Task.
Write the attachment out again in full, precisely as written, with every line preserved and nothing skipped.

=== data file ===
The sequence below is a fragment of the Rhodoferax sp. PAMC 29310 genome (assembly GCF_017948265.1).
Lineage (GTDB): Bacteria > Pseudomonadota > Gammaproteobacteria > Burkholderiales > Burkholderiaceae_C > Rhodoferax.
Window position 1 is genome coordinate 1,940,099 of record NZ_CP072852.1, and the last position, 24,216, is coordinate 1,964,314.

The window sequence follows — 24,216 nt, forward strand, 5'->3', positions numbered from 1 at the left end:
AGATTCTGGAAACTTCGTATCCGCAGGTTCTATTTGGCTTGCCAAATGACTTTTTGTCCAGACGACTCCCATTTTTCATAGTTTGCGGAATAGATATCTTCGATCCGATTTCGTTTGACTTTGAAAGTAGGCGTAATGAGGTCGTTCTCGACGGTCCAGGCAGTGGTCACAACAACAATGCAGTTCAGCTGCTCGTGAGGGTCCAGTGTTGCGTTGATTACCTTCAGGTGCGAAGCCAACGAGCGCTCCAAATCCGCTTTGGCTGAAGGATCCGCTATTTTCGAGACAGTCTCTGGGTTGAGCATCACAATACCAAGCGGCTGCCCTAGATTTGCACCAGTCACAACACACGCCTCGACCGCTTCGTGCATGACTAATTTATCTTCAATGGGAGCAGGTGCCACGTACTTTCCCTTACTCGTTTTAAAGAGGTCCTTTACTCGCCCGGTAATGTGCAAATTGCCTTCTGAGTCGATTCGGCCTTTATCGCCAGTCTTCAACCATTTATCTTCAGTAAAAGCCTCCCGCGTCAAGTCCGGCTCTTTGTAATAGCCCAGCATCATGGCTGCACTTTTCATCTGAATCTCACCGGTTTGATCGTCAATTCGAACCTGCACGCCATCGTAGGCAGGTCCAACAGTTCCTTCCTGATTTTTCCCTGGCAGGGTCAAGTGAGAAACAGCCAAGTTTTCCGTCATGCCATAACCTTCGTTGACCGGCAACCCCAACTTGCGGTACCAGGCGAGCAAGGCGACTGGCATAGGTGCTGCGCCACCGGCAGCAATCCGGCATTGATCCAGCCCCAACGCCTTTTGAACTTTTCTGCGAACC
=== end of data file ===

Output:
The sequence below is a fragment of the Rhodoferax sp. PAMC 29310 genome (assembly GCF_017948265.1).
Lineage (GTDB): Bacteria > Pseudomonadota > Gammaproteobacteria > Burkholderiales > Burkholderiaceae_C > Rhodoferax.
Window position 1 is genome coordinate 1,940,099 of record NZ_CP072852.1, and the last position, 24,216, is coordinate 1,964,314.

The window sequence follows — 24,216 nt, forward strand, 5'->3', positions numbered from 1 at the left end:
AGATTCTGGAAACTTCGTATCCGCAGGTTCTATTTGGCTTGCCAAATGACTTTTTGTCCAGACGACTCCCATTTTTCATAGTTTGCGGAATAGATATCTTCGATCCGATTTCGTTTGACTTTGAAAGTAGGCGTAATGAGGTCGTTCTCGACGGTCCAGGCAGTGGTCACAACAACAATGCAGTTCAGCTGCTCGTGAGGGTCCAGTGTTGCGTTGATTACCTTCAGGTGCGAAGCCAACGAGCGCTCCAAATCCGCTTTGGCTGAAGGATCCGCTATTTTCGAGACAGTCTCTGGGTTGAGCATCACAATACCAAGCGGCTGCCCTAGATTTGCACCAGTCACAACACACGCCTCGACCGCTTCGTGCATGACTAATTTATCTTCAATGGGAGCAGGTGCCACGTACTTTCCCTTACTCGTTTTAAAGAGGTCCTTTACTCGCCCGGTAATGTGCAAATTGCCTTCTGAGTCGATTCGGCCTTTATCGCCAGTCTTCAACCATTTATCTTCAGTAAAAGCCTCCCGCGTCAAGTCCGGCTCTTTGTAATAGCCCAGCATCATGGCTGCACTTTTCATCTGAATCTCACCGGTTTGATCGTCAATTCGAACCTGCACGCCATCGTAGGCAGGTCCAACAGTTCCTTCCTGATTTTTCCCTGGCAGGGTCAAGTGAGAAACAGCCAAGTTTTCCGTCATGCCATAACCTTCGTTGACCGGCAACCCCAACTTGCGGTACCAGGCGAGCAAGGCGACTGGCATAGGTGCTGCGCCACCGGCAGCAATCCGGCATTGATCCAGCCCCAACGCCTTTTGAACTTTTCTGCGAACC